This would be the worst option, however, when it comes to the case of predicting cancer patients, who are less than 1%. Due to the model having more than 99% ‘Accuracy’ when repeating the prediction “not cancer”, the model will be trained to parrot that predictive pattern by the process of mathematical optimization (the goal of which is to achieve a higher Accuracy). So in this case false negative happens, which means classifying cancer patients as healthy. Dealing with the extremely skewed / unbalanced data, therefore, we need to use ‘Recall rather than ‘Accuracy’, (In this case, the ratio of positive and negative patients is skewed). ‘Recall’ evaluates ‘how many predictions were correct among only the cancer patients, rather than among all cases. In other words, ‘Recall’ may create errors classifying some healthy people as being cancer patients. The focus of this model is on not missing any cancer patients. In a hospital setting, it’s obvious which model is more needed; a model which makes some false alarms but is always able to distinguish those patients with cancer, rather than a model with amazingly high ‘Accuracy’, but never distinguishes cancer patients.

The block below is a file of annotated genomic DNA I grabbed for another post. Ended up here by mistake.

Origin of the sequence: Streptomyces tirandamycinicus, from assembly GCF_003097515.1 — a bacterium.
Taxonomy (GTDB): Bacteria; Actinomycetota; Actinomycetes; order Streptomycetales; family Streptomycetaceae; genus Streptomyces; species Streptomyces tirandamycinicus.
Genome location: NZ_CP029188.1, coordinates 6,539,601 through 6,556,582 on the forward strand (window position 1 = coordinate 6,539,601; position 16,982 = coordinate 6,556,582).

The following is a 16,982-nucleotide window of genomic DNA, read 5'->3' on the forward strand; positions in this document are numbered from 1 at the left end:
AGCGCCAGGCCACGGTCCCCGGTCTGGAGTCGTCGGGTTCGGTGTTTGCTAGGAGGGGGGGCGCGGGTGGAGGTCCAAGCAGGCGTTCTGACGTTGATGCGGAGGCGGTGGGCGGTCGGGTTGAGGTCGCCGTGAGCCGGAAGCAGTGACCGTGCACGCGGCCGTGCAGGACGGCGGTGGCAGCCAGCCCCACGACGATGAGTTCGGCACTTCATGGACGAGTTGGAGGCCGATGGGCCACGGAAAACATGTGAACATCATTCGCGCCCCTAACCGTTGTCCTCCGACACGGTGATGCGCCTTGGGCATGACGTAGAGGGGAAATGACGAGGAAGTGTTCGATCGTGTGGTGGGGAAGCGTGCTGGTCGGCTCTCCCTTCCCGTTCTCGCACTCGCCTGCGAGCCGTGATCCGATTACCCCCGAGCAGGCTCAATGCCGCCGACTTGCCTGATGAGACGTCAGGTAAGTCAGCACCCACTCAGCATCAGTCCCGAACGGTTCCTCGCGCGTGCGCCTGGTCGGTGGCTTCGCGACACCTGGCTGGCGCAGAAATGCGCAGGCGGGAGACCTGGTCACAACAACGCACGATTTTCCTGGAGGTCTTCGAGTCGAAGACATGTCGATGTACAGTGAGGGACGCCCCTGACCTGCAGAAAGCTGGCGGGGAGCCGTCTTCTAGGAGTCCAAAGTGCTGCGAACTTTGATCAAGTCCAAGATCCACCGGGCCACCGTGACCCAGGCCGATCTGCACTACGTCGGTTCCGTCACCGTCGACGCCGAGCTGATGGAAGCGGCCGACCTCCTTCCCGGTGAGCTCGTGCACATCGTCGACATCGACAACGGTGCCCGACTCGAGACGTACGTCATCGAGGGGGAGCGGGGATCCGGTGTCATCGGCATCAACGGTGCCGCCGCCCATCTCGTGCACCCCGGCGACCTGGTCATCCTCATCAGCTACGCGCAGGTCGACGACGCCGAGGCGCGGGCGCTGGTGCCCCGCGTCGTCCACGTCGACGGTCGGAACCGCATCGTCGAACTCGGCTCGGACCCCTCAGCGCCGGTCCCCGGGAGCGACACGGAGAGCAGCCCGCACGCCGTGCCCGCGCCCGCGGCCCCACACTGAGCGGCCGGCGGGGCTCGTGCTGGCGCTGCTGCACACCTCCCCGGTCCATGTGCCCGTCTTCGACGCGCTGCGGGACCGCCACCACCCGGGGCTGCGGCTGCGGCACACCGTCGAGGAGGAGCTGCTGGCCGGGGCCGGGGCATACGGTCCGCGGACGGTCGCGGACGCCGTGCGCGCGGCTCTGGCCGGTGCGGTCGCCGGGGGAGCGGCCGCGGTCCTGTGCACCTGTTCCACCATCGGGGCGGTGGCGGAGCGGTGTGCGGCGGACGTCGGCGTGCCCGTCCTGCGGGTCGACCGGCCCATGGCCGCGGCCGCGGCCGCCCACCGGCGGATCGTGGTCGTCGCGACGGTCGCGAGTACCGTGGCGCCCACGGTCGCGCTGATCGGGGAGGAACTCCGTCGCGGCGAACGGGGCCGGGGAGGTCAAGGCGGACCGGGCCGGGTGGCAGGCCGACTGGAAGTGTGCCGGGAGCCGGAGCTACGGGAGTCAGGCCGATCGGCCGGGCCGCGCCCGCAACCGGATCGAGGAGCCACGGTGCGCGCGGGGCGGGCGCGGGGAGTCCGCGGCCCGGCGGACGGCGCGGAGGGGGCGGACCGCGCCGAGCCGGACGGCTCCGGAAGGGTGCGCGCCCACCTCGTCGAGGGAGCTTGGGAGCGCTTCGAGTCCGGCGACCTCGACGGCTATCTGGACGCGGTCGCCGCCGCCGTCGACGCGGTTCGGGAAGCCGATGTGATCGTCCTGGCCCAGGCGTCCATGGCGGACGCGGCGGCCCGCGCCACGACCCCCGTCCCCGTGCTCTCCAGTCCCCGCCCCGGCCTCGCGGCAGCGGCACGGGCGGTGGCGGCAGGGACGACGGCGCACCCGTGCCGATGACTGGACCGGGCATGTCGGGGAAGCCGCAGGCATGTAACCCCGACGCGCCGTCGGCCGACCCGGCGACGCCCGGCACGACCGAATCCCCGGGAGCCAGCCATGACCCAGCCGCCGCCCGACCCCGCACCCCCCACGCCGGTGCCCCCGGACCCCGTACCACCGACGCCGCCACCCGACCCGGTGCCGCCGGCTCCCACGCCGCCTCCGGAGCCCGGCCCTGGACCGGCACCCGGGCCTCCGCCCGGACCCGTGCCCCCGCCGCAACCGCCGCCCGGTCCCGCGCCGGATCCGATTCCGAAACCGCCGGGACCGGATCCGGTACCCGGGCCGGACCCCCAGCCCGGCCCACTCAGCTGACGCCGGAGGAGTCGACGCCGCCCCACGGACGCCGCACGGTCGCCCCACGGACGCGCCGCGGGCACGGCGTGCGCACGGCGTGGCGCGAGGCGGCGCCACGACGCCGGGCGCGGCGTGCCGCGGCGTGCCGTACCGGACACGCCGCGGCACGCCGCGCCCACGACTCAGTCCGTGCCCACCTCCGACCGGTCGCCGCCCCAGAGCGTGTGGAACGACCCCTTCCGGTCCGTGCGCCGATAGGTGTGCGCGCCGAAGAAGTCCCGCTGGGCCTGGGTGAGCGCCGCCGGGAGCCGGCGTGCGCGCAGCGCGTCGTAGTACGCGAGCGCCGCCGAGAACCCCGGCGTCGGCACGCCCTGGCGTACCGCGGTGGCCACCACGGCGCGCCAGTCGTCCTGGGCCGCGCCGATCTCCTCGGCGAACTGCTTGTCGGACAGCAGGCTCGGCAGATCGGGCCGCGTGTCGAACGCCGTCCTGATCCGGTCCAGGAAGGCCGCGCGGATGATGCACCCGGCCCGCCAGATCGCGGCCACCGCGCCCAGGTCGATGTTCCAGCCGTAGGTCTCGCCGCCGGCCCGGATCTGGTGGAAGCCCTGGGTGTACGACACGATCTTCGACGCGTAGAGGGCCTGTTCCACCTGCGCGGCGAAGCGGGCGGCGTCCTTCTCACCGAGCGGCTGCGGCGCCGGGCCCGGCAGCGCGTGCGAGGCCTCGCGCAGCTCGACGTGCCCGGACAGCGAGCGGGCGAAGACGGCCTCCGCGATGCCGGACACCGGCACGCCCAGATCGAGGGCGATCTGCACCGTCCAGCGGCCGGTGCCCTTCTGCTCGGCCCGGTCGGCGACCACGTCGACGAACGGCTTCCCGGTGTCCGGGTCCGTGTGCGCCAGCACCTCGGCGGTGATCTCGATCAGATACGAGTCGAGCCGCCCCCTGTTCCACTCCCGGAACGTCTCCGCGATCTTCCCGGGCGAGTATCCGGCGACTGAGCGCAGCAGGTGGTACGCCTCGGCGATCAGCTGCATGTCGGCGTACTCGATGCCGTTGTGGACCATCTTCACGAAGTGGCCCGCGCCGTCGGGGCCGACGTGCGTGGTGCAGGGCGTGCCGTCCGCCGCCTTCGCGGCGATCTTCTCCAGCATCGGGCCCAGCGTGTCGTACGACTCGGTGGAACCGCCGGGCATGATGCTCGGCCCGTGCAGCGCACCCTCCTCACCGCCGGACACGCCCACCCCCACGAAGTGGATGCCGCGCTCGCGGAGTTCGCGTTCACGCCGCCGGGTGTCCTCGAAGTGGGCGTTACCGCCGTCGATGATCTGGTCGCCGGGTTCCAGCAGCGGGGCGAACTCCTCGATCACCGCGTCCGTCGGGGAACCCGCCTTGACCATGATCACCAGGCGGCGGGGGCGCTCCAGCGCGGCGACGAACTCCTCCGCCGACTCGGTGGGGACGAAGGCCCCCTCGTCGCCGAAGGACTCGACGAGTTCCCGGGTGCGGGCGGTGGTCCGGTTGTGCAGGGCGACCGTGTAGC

Deep learning (sometimes referred to as a deep artificial neural network) was created based on  how the neural network of a human brain operates. It is a type of machine learning, stacking ‘neuron layers’ and putting data through it (forward propagation), and training the model with ‘back propagation’ which is learning from reverse circulation feedback. With respect to the huge success of deep learning, neuroscience itself is also in the limelight as of recent. One approach is that deep learning structures can be helpful in understanding the human brain reversely. There is a continuous process of training taking place in our brains, so it is possible to affect this process through the use of ‘meta-cognition’ or, “thinking about thinking”. Specifically when it comes to studying and learning, the decisive factor is the same as machine learning- which metric should I use’.


 It’s very easy to see how influential the metric is in our daily lives. If you check your weight every day, you’ll likely lose measurable weight, but if you monitor what you eat and take photos of yourself every day, you’ll get a visibly healthy and slimmer body.